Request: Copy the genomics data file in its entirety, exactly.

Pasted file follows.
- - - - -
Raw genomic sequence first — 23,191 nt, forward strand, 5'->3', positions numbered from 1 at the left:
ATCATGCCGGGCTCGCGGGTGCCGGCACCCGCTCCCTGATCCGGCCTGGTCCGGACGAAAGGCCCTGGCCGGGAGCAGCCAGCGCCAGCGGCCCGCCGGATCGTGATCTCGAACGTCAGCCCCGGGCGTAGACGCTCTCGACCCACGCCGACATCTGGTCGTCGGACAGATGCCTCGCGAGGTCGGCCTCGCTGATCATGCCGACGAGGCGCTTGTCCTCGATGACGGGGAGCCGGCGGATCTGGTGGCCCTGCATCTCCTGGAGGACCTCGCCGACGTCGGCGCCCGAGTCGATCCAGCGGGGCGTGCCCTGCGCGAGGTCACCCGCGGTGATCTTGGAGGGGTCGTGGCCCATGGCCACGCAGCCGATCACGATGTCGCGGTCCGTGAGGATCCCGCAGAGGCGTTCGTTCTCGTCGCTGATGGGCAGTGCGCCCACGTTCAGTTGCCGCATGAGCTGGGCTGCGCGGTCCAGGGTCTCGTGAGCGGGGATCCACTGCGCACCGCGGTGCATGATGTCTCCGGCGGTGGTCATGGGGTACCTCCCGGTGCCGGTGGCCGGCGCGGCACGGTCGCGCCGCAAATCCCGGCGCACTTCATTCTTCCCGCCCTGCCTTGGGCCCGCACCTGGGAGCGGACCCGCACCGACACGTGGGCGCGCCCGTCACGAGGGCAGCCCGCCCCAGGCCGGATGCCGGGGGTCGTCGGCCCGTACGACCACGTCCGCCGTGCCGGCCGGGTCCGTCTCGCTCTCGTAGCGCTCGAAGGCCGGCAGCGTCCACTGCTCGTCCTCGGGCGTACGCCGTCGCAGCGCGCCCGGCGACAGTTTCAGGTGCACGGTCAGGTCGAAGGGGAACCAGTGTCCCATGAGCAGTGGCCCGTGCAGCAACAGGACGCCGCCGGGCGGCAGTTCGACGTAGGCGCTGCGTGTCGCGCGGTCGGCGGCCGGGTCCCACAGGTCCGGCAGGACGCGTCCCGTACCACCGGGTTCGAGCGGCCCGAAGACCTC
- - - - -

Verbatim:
Raw genomic sequence first — 23,191 nt, forward strand, 5'->3', positions numbered from 1 at the left:
ATCATGCCGGGCTCGCGGGTGCCGGCACCCGCTCCCTGATCCGGCCTGGTCCGGACGAAAGGCCCTGGCCGGGAGCAGCCAGCGCCAGCGGCCCGCCGGATCGTGATCTCGAACGTCAGCCCCGGGCGTAGACGCTCTCGACCCACGCCGACATCTGGTCGTCGGACAGATGCCTCGCGAGGTCGGCCTCGCTGATCATGCCGACGAGGCGCTTGTCCTCGATGACGGGGAGCCGGCGGATCTGGTGGCCCTGCATCTCCTGGAGGACCTCGCCGACGTCGGCGCCCGAGTCGATCCAGCGGGGCGTGCCCTGCGCGAGGTCACCCGCGGTGATCTTGGAGGGGTCGTGGCCCATGGCCACGCAGCCGATCACGATGTCGCGGTCCGTGAGGATCCCGCAGAGGCGTTCGTTCTCGTCGCTGATGGGCAGTGCGCCCACGTTCAGTTGCCGCATGAGCTGGGCTGCGCGGTCCAGGGTCTCGTGAGCGGGGATCCACTGCGCACCGCGGTGCATGATGTCTCCGGCGGTGGTCATGGGGTACCTCCCGGTGCCGGTGGCCGGCGCGGCACGGTCGCGCCGCAAATCCCGGCGCACTTCATTCTTCCCGCCCTGCCTTGGGCCCGCACCTGGGAGCGGACCCGCACCGACACGTGGGCGCGCCCGTCACGAGGGCAGCCCGCCCCAGGCCGGATGCCGGGGGTCGTCGGCCCGTACGACCACGTCCGCCGTGCCGGCCGGGTCCGTCTCGCTCTCGTAGCGCTCGAAGGCCGGCAGCGTCCACTGCTCGTCCTCGGGCGTACGCCGTCGCAGCGCGCCCGGCGACAGTTTCAGGTGCACGGTCAGGTCGAAGGGGAACCAGTGTCCCATGAGCAGTGGCCCGTGCAGCAACAGGACGCCGCCGGGCGGCAGTTCGACGTAGGCGCTGCGTGTCGCGCGGTCGGCGGCCGGGTCCCACAGGTCCGGCAGGACGCGTCCCGTACCACCGGGTTCGAGCGGCCCGAAGACCTC